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Keyishian v. Board of Regents
Argued November 17, 1966
Decided January 23, 1967
Full case nameKeyishian, et al. v. Board of Regents of the University of the State of New York, et al.
Citations385 U.S. 589 (more)
87 S. Ct. 675; 17 L. Ed. 2d 629; 1967 U.S. LEXIS 2454
States cannot prohibit employees from being members of the Communist Party. Such laws are overbroad and too vague.
Court membership
Chief Justice
Earl Warren
Associate Justices
Hugo Black · William O. Douglas
Tom C. Clark · John M. Harlan II
William J. Brennan Jr. · Potter Stewart
Byron White · Abe Fortas
Case opinions
MajorityBrennan, joined by Warren, Black, Douglas, Fortas
DissentClark, joined by Harlan, Stewart, White
Laws applied
U.S. Const. amend. I

Keyishian v. Board of Regents, 385 U.S. 589 (1967), was a United States Supreme Court case in which the Court held that states cannot prohibit employees from being members of the Communist Party and that this law was overbroad and too vague.[1]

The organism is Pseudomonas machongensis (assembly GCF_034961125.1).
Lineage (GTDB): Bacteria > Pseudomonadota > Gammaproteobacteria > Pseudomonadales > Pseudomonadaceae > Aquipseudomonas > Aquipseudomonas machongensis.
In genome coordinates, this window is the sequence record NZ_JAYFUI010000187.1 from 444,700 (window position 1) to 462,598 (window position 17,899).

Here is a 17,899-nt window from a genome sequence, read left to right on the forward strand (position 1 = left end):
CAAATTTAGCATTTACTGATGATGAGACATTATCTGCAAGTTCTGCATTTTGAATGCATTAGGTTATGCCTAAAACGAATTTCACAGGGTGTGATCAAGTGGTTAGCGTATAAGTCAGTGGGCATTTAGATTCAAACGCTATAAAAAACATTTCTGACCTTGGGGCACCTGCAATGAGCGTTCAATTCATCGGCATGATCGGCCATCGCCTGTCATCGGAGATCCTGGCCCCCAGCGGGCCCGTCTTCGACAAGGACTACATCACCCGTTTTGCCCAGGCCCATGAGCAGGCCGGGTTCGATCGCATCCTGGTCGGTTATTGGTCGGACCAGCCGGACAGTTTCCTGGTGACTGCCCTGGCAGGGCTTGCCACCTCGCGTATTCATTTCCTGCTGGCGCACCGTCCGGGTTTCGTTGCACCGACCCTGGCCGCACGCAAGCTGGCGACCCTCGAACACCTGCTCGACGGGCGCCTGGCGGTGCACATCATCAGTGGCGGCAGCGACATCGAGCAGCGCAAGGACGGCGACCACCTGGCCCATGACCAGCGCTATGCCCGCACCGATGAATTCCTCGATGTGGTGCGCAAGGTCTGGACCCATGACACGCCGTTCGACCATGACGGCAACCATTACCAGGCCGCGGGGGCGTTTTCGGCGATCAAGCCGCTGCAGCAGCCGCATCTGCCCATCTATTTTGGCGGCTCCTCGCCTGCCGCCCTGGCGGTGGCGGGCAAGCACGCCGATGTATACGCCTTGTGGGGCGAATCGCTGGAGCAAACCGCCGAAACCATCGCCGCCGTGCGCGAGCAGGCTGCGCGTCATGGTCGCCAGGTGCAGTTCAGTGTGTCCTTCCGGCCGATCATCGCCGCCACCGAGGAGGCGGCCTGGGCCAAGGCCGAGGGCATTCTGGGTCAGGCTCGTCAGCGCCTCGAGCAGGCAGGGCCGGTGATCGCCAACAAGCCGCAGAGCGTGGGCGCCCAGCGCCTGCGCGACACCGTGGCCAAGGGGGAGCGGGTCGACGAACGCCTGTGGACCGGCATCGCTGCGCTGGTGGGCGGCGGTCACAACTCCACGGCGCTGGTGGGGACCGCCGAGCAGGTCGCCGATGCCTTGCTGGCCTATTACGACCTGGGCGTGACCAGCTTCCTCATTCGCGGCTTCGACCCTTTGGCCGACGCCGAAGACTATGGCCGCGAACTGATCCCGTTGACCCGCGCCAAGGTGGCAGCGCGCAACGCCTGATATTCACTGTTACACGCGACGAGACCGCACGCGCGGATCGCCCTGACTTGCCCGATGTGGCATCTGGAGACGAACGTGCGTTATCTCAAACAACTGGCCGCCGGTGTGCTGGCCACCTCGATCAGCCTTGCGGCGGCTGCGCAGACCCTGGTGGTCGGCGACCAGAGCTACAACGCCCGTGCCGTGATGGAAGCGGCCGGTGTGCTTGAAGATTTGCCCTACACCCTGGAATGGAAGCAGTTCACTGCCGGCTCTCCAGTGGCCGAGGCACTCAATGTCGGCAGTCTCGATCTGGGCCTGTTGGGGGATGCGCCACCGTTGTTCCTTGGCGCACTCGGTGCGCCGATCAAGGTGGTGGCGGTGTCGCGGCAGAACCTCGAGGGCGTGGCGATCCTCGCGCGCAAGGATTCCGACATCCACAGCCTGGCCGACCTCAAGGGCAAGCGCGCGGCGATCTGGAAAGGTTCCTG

New York State had laws that prohibited state employees from belonging to any organization that advocated the overthrow of the US government or was "treasonous" or "seditious." The regents of the State University of New York also required teachers and employees to sign an oath that they were not members of the Communist Party.

Some faculty and staff of the university were terminated for refusing to sign the oath and appealed to the Supreme Court.


The Supreme Court, in a 5–4 decision,[2] overturned the New York state laws prohibiting membership in seditious groups because it was too vague and was overbroad. That largely reversed the 1952 decision in Adler v. Board of Education, in which Irving Adler had been dismissed for the New York City public school system because of a previous connection with the Communist Party USA.

See also


  1. ^ "Opinion | DEI Goals Are Worthy. Campus DEI Bureaucracies Fail Them". The Chronicle of Higher Education. March 15, 2023. Retrieved March 17, 2023.
  2. ^ Wermiel, Stephen (2009). "Keyishian v. Board of Regents (1967)". The First Amendment Encyclopedia presented by the John Seigenthaler Chair of Excellence in First Amendment Studies. Archived from the original on August 28, 2023. Retrieved August 28, 2023.